Canadian Employment Law Today

August 30, 2017

Focuses on human resources law from a business perspective, featuring news and cases from the courts, in-depth articles on legal trends and insights from top employment lawyers across Canada.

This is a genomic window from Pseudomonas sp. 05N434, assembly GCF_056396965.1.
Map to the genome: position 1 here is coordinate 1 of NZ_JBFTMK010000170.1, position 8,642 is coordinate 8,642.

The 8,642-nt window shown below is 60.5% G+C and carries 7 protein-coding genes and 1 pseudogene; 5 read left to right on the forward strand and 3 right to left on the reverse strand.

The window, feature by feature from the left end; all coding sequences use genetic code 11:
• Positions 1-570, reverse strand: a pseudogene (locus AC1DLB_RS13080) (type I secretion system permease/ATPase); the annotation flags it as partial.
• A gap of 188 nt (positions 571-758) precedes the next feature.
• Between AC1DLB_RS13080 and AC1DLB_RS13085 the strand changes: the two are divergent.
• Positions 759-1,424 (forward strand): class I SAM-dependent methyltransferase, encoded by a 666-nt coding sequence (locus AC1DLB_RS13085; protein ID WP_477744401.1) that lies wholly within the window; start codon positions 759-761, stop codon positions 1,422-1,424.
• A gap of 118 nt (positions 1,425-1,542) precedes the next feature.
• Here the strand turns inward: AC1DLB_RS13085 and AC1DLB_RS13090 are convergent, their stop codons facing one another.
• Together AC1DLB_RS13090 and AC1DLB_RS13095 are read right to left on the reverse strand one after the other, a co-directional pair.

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Canadian HR Reporter, a Thomson Reuters business 2017 Every two weeks Canadian HR Reporter hits the desks of HR management decision-makers across Canada. Human resources professionals are under pressure to drive performance, increase productivity and streamline processes. By providing real-world solutions to perplexing HR situations, we give you the tools and information to make more calculated decisions. Professional advice on the latest trends and insights for HR representatives help to sustain business, simplify hiring processes, and ensure budgets are met. STAY CURRENT. GET AHEAD. STAY AHEAD. To order your subscription call 1.800.387.5164 | 416.609.3800 PM40065782 RO9496 September 5, 2016 INSIDE FIGHTING FRAUD Insurance fraud prevention requires a joint approach between plan sponsors and insurers CCHRA partners up Agreements with SHRM, CERC formalize relationships page 2 Pink hair Starbucks' relaxed dress code part of growing trend page 3 Mental health More integrated approach needed to help people page 13 page 15 ENFORCEMENT > pg. 8 Pokemon GO presents challenges for employers But risks can be managed eff ectively: Experts BY LIZ BERNIER POKEMON GO, the mobile game that's sweeping smartphones of the nation, has seen a meteoric rise in popularity. And just as the game has blurred boundaries be- tween public and private space, it has also blurred boundaries be- tween work and play. Many employees are taking the mobile game — among oth- ers — to work with them, and that has the potential to create issues for employers, according to Erin Kuzz, founding member of law fi rm Sherrard Kuzz in Toronto. Chief among the risks are safety and security concerns, and pro- ductivity challenges, he said. "When I turn my mind to the workplace issues that are raised by Pokemon Go and some of these related apps and games, two things are particularly glaring," said Kuzz. "Number one is the security is- sues where people are download- ing any kind of app or external game onto their phone, and that could be a phone that is used for work purposes — whether it's an employer-owned device or a BYOD (bring-your-own device) that's been approved for use in the workplace — it creates security issues." With Pokemon Go, there are counterfeit or non-genuine ver- sions that have been found to con- tain malware, she said. "When you have employees po- tentially exposing the employer's system to malware… it's an issue," she said. "Employers have to think about how they want to tackle this very quickly. "My advice would be to prohibit use of anything like that on a work device — because you just can't control what happens if someone downloads malware." Many of the risks are around cyber security, said Leah Fochuk, consulting services manager at HR consulting fi rm Salopek & Associ- ates in Calgary. "Because you sign up through Google, the app is really capturing a lot of sensitive data," she said. Companies that use BYOD of- ten deal in sensitive or confi dential information and defi nitely need to be aware of those risks. "Even when you're downloading it, if people are downloading the app not from offi cial vendors, the risk of introducing malware could potentially aff ect your entire net- work," said Fochuk. "On the IT side, there are some pretty big risks that would need to be managed." Also, there are potential safety hazards when it comes to distrac- tion or trespassing. "Players are practising distract- ed walking: eir heads are down, they're not necessarily seeing where they're going," said Fochuk. "As a company, you would hate to have something happen on your Ontario looking to make changes to labour laws Card-based certifi cation, precarious work, better enforcement among concerns BY JOHN DUJAY IN a massive undertaking, the On- tario government is looking to up- date not one but two labour laws with its Changing Workplaces Review. First proposed in 2015, the re- view would see the province's 1995 Labour Relations Act and 2000 Em- ployment Standards Act updated. "It's important our laws refl ect the realities of the modern econ- omy, and that's why we're consult- ing with people in communities across the province and reviewing our legislation," said Minister of Labour Kevin Flynn. Led by lawyer Michael Mitchell and former justice of the Ontario Superior Court John Murray, the review received more than 300 written submissions and met with various labour and employer groups. e co-chairs released an interim report in July. e 312-page report touches on a variety of issues relevant to em- ployers and labour groups. e Ontario Federation of La- bour (OFL) has been waiting quite some time for the changes, said OFL president Chris Buckley. "It's a springboard for a once-in- a-generation opportunity to bring sweeping changes to Ontario's employment laws and to make it fair for every worker across the province." If the exercise was to poke at as many of the issues as possible, it's achieved that goal, said labour and employment lawyer Craig Rix at Hicks Morley in Toronto. "What I see mostly in the re- port is a longstanding list of like- to-have proposals that have largely come from organized labour." Slap on the wrist for TTC's social media account Greater care needed: Arbitrator BY SARAH DOBSON THE Toronto Transit Commis- sion (TTC) found itself in hot water recently when an arbitrator ruled one of its Twitter accounts contributed to the harassment of employees and needed to be changed — but not shut down. In his decision, arbitrator Rob- ert Howe said social media sites operated by the TTC could be considered to constitute part of the workplace. And a number of the tweets on @TTChelps consti- tute harassment. "It is clear from the totality of the evidence that the TTC has failed to take all reasonable and practical measures to protect bar- gaining unit employees from that type of harassment by members of FIXED > pg. 6 INAPPROPRIATE > pg. 10 Pavlo Farmakidis (left), recruitment co-ordinator at Woodbine Entertainment Group in Toronto, and Mark Diker, senior manager of recruitment and talent planning, ran a job fair using Pokemon Go that attracted about 500 candidates. See page 18. Subscribe Today! CALL TOLL FREE 1-800-387-5164 ONLINE AT Emplo y ment Law Today Canad a ian Subscribe today for only $175 Order No. 20610-17 Canadian Employment Law Today | 7 More Cases Employer misunderstood ECE requirements « from BEING TEMPORARILY on page 1 Twidale couldn't meet the minimum stan- dards for the position, he could terminate her for "just cause." Brisebois then terminat- ed Twidale without asking for further details about her medical condition. Twidale filed an employment standards complaint, saying Tune Town wrongfully dismissed her by failing to pay her compen- sation for length of service. She also denied that her ECE licence had been revoked and that her ECE certificate was dependent on her medical fitness for work. A delegate of the B.C. Director of Em- ployment Standards found that Tune Town didn't establish just cause to terminate Twidale's employment. ere was no mis- conduct and Twidale had no disciplinary history. In addition, there was no evidence Twidale's illness was permanent and she wouldn't be able to return eventually. e delegate also noted that the province's Child Care Licensing Regulation allowed Tune Town to replace an ECE who was ab- sent due to illness, emergency, vacation, or temporary leave with an ECE or ECE assis- tant for up to 30 days. Brisebois didn't inves- tigate this option and he was mistaken when he thought Twidale's ECE certificate was revoked, said the delegate. Twidale's doctor's note indicated she would be unable to work for four weeks. e delegate concluded Twidale was en- titled to compensation for length of service for her dismissal. Brisebois appealed, argu- ing that Tune Town required all employees have "up to date medical notes" to work in a childcare setting and Twidale refused to discuss her medical condition or work with him on a plan for when she returned to work. He also insisted that she no longer met the requirements of the job. e tribunal found the Brisebois' argu- ments were not backed up by evidence. ere was still no evidence of disciplinary or performance issues that would provide just cause for dismissal and the doctor's note itself didn't indicate Twidale was per- manently unfit for work. It was Brisebois who interpreted the note to mean Twidale wouldn't be able to perform the duties of an ECE going forward and he didn't seem to consider that she would be able to come back, said the tribunal. "e tenor of the (termination) letter, written one day after Mr. Brisebois received Ms. Twidale's note, suggests that he was more concerned about his daycare business than Ms. Twidale's wellbeing or the progno- sis for her return to work," said the tribunal. e tribunal agreed with the delegate's finding that the employment contract was not frustrated, as the doctor's note indicat- ed Twidale would be unfit to work for four weeks pending further assessment. Since Brisebois terminated Twidale the day after he received the doctor's note, there was no way he could have properly assessed what he could do to replace her or that she was per- manently disabled, the tribunal said. Brisebois provided evidence that the regulation requires Tune Town to obtain a medical note on potential employees' fitness prior to hiring, but the tribunal found this didn't apply to someone who was already an employee — Twidale had been with Tune Town for three years. e tribunal upheld the delegate's deci- sion and dismissed the appeal, ordering Tune Town to pay Twidale compensation for her service with the company. See Brisebois, Re, 2016 CarswellBC 3295 (B.C. Emp. Stan- dards Trib.).